Many types of malware can be uncovered simply by cross referencing the internet hosts your internal users are connecting to with an IP address reputation or domain reputation database. This post discusses the easiest way to do this.
First, if your simply looking for a site to drop an IP address into in order to see if it hosts malware, I can suggest a few sites:
- Open DNS Resolver Project
- Threat Stop
All of the above were taken from the Host Reputation site but, there are many other sites offering this service. I recommend trying a few of them or simply searching Google for the IP address. The above sites are part of the “how to discover malware” process but, it doesn’t end with these sites.
IP address reputation is just one method that helps answer the question of how to investigate malware. Investigation is important because IT Security teams today have to assume that the network is ALWAYS carrying infections. Securities job is to try to uncover the malware when it makes a move to steal information or infect others.
The way most professionals employ address reputation is by comparing the destination IP address found in flows exported by NetFlow or IPFIX to an IP address reputation database. If a match is found, the Source IP address in the flow is often assumed to be infected with some type of malware. Since the flow has a time stamp, we can then execute a tool like WinPrefetchView on the infected machine to identify what application was installed just prior to the communication with a host on the IP address reputation list.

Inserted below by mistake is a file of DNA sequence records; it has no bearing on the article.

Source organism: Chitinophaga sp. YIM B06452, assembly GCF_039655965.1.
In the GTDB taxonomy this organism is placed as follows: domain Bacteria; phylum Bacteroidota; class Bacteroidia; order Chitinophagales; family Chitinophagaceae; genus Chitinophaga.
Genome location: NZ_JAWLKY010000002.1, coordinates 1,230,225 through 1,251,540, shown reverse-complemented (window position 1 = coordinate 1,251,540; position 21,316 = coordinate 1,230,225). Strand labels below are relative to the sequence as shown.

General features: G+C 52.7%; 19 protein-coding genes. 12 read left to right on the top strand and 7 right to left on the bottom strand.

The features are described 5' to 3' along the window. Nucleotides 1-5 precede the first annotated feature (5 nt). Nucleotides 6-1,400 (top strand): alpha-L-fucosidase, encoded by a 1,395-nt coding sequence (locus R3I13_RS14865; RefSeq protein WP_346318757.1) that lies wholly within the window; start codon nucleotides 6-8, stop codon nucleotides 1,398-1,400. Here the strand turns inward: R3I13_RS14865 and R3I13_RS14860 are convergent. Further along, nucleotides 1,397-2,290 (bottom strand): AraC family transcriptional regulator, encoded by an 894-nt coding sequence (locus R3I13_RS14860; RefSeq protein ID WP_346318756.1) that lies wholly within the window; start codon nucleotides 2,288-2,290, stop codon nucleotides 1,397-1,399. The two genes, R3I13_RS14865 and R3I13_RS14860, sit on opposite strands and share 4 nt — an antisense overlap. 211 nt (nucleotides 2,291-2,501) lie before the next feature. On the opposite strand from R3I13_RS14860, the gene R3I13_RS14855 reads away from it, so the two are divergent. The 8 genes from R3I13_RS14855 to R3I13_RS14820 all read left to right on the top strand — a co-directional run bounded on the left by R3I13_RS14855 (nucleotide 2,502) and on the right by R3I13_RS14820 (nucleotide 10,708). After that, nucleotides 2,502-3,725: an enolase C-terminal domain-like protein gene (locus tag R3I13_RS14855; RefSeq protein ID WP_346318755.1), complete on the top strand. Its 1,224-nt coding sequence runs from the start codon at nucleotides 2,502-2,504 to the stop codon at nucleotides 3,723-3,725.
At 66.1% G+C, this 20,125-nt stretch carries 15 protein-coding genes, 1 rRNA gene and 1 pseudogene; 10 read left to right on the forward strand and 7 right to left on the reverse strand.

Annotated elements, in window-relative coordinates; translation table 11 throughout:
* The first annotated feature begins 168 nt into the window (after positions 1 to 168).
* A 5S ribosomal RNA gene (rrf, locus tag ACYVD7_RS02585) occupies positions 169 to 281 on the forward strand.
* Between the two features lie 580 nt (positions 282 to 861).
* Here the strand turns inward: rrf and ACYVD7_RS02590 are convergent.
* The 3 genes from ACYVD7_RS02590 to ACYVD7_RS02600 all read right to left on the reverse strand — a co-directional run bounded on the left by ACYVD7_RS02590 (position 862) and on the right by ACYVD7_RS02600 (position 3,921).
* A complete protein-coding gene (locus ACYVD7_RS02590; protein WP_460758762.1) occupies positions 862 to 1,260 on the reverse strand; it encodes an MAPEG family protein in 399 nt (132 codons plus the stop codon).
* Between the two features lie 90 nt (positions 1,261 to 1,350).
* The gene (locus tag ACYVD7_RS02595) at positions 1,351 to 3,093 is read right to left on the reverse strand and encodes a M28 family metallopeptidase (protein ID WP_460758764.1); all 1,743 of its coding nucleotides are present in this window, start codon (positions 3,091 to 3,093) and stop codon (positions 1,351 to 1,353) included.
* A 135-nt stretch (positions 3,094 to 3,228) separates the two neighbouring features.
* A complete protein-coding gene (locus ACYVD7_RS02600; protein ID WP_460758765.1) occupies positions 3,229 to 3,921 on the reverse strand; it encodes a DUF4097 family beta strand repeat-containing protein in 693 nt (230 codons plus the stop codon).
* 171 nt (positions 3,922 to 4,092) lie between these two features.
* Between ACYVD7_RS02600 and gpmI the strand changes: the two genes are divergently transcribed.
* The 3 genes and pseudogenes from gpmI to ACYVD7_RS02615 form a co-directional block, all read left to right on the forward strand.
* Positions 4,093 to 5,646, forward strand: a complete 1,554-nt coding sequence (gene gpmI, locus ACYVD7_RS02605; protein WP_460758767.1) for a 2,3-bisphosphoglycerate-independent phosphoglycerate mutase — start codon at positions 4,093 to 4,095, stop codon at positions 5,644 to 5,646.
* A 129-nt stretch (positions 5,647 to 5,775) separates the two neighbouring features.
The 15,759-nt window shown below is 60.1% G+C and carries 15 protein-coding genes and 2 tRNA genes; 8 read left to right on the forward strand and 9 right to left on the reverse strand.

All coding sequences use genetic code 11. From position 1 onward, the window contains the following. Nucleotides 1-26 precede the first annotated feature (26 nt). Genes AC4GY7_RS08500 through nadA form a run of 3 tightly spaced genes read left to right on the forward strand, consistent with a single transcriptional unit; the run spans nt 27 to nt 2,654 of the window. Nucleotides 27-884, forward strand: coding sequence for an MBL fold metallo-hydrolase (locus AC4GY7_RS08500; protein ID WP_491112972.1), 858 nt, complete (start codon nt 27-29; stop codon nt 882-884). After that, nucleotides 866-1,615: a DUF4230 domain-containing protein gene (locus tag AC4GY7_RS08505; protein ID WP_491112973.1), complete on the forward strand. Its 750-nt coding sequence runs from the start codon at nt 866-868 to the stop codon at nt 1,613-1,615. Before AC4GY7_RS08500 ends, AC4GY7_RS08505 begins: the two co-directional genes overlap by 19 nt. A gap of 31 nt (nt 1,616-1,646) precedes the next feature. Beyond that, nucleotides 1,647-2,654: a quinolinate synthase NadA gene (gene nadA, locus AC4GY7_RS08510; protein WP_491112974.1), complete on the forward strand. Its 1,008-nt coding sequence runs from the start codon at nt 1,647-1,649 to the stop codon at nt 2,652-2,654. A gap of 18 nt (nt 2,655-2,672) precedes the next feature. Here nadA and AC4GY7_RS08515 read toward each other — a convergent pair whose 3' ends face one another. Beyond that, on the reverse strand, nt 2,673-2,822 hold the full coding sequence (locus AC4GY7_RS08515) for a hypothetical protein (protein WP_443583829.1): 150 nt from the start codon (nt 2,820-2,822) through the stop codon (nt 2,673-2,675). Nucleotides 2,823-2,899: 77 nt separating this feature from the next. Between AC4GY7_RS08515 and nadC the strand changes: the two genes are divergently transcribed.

Malware Found on an IP Address Reputation List
You might be wondering what types of malware can be found on a IP address reputation list. The most frequently uncovered is CnC or Command and Control. When certain types of malware is installed, it reaches out to a CnC to obtain instructions on the next course of action. Since most firewalls will not allow an Internet host to initiate a connection to an internal IP address, the CnC must wait for the source to connect which establishes an active connection right through the firewall. The CnC can then push down updates, instructions and a time on when to check back in.
How Hosts end up on a Reputation List
Hosts are put on a reputation list for participating in activities like scanning IP address ranges on the Internet. Other times sand boxes are used to purposely infect hosts and then the traffic from the host is monitored to see what addresses the machine reaches out to.
Domain Reputation List
Domain reputation is more accurate and is growing in popularity however, only a few NetFlow and IPFIX exporters on the market such as the FlowPro Defender are capable of exporting the targeted domain of a connection. In the same fashion, the destination domain is extracted from the packets or flows and compared to a domain reputation list. If a host is found reaching out to a domain on the list, the end system is investigated. Domain reputation is more accurate than IP address reputation because thousands of domains can be hosted on a single IP address. It doesn’t seem right to black list an IP address because of domain that it is hosting.